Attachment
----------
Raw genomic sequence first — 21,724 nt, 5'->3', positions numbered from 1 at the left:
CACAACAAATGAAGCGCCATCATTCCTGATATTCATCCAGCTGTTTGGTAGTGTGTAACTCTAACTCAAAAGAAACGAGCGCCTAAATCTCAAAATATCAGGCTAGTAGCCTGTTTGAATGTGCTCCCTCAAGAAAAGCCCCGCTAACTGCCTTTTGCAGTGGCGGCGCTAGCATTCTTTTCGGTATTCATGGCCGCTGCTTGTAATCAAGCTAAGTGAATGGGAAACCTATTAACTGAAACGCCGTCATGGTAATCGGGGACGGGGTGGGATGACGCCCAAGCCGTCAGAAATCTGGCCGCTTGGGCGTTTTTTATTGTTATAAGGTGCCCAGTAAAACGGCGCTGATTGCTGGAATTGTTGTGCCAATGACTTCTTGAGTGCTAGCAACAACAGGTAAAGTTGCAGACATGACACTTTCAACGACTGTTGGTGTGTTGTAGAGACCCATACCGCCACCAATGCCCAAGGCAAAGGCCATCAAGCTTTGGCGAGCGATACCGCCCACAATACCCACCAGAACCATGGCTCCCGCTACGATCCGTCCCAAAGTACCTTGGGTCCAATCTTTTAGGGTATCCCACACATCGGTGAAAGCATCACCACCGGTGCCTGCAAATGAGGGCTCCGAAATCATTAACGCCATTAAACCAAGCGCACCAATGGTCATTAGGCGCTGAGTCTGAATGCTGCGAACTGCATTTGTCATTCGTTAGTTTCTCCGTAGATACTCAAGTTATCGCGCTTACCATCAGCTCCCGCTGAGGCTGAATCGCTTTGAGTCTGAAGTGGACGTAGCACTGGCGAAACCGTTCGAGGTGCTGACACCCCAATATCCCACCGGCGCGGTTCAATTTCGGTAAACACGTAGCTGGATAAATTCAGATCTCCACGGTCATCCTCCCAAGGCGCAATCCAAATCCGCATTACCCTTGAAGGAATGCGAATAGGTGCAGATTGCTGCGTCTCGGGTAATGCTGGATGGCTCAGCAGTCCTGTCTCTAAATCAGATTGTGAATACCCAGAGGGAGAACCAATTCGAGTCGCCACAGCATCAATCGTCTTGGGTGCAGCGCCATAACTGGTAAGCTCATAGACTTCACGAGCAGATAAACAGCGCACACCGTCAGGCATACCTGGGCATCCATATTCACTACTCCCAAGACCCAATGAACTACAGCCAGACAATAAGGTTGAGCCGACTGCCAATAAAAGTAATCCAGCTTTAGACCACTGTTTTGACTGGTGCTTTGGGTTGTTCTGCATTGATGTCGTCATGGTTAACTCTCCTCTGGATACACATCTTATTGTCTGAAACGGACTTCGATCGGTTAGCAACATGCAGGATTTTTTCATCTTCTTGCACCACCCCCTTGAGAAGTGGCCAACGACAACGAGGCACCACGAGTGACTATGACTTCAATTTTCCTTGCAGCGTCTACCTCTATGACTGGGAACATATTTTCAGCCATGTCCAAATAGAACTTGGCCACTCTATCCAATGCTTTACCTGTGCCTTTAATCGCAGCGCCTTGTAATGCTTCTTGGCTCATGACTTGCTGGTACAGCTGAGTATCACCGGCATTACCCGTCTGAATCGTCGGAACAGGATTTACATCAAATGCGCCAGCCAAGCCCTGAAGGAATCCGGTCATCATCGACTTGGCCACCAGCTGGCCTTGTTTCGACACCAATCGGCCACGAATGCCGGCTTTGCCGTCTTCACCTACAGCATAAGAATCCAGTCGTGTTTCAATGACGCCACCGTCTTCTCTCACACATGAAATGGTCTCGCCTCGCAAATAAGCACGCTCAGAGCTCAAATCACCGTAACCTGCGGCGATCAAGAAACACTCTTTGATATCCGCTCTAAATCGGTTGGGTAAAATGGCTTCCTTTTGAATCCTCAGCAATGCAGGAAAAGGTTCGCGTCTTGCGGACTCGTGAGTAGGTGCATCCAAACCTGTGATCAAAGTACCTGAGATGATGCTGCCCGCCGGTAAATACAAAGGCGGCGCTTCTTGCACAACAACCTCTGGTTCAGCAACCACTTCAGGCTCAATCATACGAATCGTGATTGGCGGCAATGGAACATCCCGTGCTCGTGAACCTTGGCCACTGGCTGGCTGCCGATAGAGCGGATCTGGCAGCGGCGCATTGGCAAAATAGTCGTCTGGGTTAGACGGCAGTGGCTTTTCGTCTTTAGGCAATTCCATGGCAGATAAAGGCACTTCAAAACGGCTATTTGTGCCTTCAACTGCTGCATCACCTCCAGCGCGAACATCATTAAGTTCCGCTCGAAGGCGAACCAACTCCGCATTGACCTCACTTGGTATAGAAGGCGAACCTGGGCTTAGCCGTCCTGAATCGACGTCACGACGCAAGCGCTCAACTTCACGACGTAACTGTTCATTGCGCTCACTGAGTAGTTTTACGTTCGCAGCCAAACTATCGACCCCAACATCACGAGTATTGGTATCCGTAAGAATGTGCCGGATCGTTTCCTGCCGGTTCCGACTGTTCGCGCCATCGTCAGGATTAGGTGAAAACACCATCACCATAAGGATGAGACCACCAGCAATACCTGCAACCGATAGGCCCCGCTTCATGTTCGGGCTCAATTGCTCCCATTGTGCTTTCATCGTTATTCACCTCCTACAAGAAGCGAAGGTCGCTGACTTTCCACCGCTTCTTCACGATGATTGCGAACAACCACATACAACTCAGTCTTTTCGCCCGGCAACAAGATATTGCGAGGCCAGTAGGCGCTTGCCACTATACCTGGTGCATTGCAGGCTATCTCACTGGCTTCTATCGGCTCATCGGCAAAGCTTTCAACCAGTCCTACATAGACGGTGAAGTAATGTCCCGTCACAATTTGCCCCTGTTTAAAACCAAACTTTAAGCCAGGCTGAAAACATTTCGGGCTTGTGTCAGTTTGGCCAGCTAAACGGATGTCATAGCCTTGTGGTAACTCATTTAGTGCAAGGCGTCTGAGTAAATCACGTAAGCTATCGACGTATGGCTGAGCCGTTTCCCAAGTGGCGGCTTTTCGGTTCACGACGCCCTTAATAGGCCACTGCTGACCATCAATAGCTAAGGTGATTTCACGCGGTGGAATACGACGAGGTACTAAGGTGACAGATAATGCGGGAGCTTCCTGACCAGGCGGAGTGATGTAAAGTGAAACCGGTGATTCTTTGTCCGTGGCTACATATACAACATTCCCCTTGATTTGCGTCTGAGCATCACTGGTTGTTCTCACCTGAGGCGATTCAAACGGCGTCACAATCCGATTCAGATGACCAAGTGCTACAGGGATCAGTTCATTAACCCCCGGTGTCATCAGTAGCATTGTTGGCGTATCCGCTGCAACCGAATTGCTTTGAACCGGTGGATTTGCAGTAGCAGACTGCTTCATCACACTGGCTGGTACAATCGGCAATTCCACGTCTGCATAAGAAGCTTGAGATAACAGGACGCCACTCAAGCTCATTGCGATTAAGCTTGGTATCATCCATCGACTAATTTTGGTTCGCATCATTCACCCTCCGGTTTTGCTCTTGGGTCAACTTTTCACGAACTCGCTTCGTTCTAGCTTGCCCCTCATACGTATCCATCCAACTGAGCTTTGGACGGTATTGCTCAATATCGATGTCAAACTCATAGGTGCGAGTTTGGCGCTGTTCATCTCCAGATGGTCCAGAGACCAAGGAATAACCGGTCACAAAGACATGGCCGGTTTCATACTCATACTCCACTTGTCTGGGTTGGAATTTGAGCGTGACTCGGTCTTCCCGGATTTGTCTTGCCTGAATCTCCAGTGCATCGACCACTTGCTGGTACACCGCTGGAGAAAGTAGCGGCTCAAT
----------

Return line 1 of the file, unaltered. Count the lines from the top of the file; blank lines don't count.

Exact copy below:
Raw genomic sequence first — 21,724 nt, 5'->3', positions numbered from 1 at the left: